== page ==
SCIRP Mobile Website
Paper Submission

Why Us? >>

  • - Open Access
  • - Peer-reviewed
  • - Rapid publication
  • - Lifetime hosting
  • - Free indexing service
  • - Free promotion service
  • - More citations
  • - Search engine friendly

Free SCIRP Newsletters>>

Add your e-mail address to receive free newsletters from SCIRP.


Contact Us >>

WhatsApp  +86 18163351462(WhatsApp)
Paper Publishing WeChat
Book Publishing WeChat

Article citations


White, N. (2012) Understanding the Role of Non-Technical Skills in Patient Safety. Nursing Standard, 26, 43-48.

has been cited by the following article:

  • TITLE: Clinical Supervision and Non-Technical Professional Development Skills in the Context of Patient Safety—The Views of Nurse Specialist Students

    AUTHORS: Anne Lind Jølstad, Eva Røed Røsnæs, Anne Lyberg, Elisabeth Severinsson

    KEYWORDS: Clinical Supervision, Non-Technical Skills, Nurse Specialist Students, Patient Safety, Professional Development

    JOURNAL NAME: Open Journal of Nursing, Vol.7 No.2, February 24, 2017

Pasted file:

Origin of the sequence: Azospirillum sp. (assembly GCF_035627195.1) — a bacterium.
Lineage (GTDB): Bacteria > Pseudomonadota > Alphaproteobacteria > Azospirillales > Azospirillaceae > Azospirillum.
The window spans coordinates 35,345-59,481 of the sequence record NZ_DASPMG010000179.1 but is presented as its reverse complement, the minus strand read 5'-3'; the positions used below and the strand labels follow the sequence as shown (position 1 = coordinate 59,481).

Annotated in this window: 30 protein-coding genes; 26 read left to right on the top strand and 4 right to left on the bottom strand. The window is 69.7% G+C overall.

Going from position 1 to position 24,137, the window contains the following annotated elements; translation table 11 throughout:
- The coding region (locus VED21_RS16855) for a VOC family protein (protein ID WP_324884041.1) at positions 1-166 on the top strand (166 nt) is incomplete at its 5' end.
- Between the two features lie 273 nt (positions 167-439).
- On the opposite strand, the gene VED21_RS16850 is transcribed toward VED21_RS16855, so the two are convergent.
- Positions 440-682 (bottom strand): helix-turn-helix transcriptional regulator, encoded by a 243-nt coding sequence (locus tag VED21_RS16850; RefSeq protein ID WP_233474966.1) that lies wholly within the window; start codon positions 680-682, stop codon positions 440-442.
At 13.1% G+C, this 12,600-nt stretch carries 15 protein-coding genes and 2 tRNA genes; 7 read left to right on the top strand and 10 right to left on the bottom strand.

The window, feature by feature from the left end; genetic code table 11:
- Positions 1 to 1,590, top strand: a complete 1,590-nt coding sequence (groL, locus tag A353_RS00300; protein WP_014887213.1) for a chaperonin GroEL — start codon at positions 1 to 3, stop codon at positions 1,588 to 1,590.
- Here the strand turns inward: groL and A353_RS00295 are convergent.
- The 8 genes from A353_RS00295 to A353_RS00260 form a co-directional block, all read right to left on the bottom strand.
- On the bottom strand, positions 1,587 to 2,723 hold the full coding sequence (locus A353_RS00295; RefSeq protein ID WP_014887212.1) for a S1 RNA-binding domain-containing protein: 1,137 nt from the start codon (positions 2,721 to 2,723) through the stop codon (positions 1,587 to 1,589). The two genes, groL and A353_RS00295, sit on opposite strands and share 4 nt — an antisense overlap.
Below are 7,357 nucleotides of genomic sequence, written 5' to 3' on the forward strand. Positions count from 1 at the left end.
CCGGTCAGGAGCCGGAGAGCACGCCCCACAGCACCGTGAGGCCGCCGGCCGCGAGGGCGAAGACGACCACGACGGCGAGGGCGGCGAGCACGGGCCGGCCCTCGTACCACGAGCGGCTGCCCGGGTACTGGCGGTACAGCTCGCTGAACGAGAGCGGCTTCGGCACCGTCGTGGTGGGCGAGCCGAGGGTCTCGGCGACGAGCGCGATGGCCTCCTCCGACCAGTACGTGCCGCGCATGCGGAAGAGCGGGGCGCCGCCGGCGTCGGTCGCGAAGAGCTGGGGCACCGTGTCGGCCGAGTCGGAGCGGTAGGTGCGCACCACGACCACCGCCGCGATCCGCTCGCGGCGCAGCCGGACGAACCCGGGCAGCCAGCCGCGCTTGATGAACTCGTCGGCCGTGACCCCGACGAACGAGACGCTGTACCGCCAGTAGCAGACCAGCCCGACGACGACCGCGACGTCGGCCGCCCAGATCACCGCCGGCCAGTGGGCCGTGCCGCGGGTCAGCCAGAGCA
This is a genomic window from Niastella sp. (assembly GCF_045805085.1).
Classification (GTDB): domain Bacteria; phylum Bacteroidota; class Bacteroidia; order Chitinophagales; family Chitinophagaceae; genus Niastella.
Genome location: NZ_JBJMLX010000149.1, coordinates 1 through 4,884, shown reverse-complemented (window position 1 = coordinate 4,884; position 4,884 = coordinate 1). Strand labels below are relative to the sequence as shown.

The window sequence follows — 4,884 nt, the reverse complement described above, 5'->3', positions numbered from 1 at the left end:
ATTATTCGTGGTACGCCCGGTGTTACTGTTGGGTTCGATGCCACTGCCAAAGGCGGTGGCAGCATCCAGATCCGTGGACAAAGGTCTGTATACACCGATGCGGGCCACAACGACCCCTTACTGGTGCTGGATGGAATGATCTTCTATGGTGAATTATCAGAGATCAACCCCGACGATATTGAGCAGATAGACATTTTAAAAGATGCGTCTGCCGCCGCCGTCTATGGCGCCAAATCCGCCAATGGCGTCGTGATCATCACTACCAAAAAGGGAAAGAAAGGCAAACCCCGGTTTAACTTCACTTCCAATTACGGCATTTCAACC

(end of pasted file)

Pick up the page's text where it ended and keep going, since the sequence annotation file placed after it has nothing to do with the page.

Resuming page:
ABSTRACT: The aim of the study was to evaluate nurse specialist students’ views of clinical supervision (CS) and its influence on their professional competence development. An additional aim was to interpret the results and link them to non-technical skills and Patient Safety (PS) topics. The research question was: What are the benefits of clinical supervision focusing on non-technical skills in the area of PS? A cross-sectional study of 46 nurse specialist students was conducted by means of questionnaires and exploratory factor analysis. Factors that influenced the nurse specialist students’ competencies were: interpersonal, professional and communication skills in addition to awareness of ethical skills, the importance of teamwork and the benefit of involving patients and their family members in safe care. The results were linked to non-technical skills and PS competencies. Clinical supervision is crucial for the development of non-technical skills and PS competencies among nurse specialist students. However, finding time to reflect and learn from the supervision was reported to be a problem. Over half of the students stated they did not have enough time for supervision. Thus, there is a potential for quality improvement. We recommend that universities should provide formal educational programmes for supervisors focusing on the professional development of students, especially in the area of non-technical skills. In conclusion, CS should be prioritised by management and clinical leaders as it enhances PS.